Sartore: I started going to the Lincoln Children’s Zoo, a mile from my house, to take photos. I asked the Zoo staff if they had a small animal that would hold fairly still. They brought out a naked mole-rat and put it on a white kitchen cutting board. I was intrigued by the fact that these animals live underground in the wild. That is how Photo Ark started.

ATL Stories: Did you know that it would get this big?

Sartore: I had no idea at the time it would get to be as big as it is, but I’m pleased because it means millions of people are starting to care about the fate of all life on Earth. That’s what Photo Ark is all about.

ATL Stories: Where are you on this journey?

After 13 ½ years, we are a little more than halfway done, nearing the 10,000-species mark. Our goal is to capture every species in human care around the world. That will likely take the rest of my lifetime.


© Photo by Joel Sartore/National Geographic Photo Ark | A federally endangered Florida panther, Puma concolor coryi, at Tampa’s Lowry Park

ATL Stories: Have you had any challenges photographing any of the animals?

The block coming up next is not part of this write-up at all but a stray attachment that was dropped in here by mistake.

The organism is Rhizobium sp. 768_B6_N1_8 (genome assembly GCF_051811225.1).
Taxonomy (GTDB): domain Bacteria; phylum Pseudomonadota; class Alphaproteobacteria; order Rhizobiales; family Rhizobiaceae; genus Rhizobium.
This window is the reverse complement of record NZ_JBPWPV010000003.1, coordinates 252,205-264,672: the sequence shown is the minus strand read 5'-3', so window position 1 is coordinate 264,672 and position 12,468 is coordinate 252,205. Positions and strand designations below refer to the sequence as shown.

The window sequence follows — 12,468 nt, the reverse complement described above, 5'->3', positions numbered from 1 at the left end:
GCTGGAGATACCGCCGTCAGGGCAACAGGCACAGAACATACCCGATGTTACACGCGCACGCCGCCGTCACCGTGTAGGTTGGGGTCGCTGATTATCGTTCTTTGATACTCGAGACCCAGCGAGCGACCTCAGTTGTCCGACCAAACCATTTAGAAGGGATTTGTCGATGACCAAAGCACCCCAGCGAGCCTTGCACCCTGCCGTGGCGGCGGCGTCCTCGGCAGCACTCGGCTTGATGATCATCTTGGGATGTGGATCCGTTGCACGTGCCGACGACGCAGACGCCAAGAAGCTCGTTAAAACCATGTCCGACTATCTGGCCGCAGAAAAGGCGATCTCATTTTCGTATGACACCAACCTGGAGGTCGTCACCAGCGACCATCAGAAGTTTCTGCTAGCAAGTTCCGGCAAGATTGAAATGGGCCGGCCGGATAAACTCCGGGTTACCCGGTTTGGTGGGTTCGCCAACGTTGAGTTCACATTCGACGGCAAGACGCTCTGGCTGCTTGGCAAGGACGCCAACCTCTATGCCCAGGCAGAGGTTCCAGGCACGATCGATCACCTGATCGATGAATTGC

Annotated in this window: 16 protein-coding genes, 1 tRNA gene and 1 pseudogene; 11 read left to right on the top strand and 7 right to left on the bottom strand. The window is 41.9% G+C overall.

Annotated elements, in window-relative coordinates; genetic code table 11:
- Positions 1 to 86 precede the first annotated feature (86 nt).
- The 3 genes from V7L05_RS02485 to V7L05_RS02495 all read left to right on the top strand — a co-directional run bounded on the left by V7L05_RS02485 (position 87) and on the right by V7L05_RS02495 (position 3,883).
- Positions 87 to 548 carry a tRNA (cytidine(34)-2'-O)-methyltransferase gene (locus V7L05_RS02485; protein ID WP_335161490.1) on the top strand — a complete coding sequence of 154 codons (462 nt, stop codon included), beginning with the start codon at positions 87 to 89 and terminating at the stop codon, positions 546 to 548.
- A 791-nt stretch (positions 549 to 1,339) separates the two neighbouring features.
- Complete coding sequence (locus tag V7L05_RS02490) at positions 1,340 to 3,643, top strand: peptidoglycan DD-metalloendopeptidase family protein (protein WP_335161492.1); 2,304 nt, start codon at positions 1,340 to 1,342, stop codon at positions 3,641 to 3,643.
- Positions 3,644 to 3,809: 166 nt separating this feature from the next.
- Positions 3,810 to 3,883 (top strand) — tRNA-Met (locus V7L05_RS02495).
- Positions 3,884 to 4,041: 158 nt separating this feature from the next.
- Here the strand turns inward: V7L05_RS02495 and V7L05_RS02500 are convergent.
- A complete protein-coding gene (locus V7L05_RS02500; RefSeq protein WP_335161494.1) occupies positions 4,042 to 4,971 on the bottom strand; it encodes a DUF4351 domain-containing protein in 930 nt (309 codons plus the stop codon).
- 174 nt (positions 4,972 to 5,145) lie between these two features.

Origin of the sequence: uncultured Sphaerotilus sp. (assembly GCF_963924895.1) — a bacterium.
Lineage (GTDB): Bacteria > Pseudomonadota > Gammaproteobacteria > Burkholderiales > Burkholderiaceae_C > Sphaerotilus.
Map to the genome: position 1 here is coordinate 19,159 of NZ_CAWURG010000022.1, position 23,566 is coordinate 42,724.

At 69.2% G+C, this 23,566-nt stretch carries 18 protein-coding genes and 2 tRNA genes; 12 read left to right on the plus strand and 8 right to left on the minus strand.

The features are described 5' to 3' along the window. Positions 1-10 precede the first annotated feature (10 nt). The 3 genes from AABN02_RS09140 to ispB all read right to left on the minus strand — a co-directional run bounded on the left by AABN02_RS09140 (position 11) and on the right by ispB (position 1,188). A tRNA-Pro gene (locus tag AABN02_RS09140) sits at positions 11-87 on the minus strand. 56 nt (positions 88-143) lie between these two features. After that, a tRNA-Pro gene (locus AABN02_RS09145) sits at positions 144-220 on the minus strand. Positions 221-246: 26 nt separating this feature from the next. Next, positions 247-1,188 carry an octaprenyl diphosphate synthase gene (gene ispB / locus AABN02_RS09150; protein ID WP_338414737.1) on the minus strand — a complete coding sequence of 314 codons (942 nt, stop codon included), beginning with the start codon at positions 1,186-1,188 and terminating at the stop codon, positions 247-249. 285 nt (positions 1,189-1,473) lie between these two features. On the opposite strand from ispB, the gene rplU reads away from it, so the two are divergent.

I remember my first chimpanzee photo session like it was yesterday. After an hour of prepping, the chimps destroyed my set at the Sunset Zoo in Manhattan, Kansas. The shoot lasted less than three seconds. People can see it on my website. Just search ‘The Chimp Incident.’ I still don’t have an intimate portrait of a chimp to this day.


ATL Stories: Which animal has been the most memorable?

I had the honor of photographing Nabire, one of the last northern white rhinos left on the planet. She lived at the Dvur Kralove Zoo in the Czech Republic and was the sweetest. Less than two weeks after our visit, she passed away from complications brought on by old age. Now the world just has two left.


ATL Stories: What has been most rewarding for you since you started Photo Ark in 2006?

Historically, the Florida grasshopper sparrow occurred all over the prairies of central Florida. In the last few years, however, it has neared extinction, with biologists struggling to find the reasons why.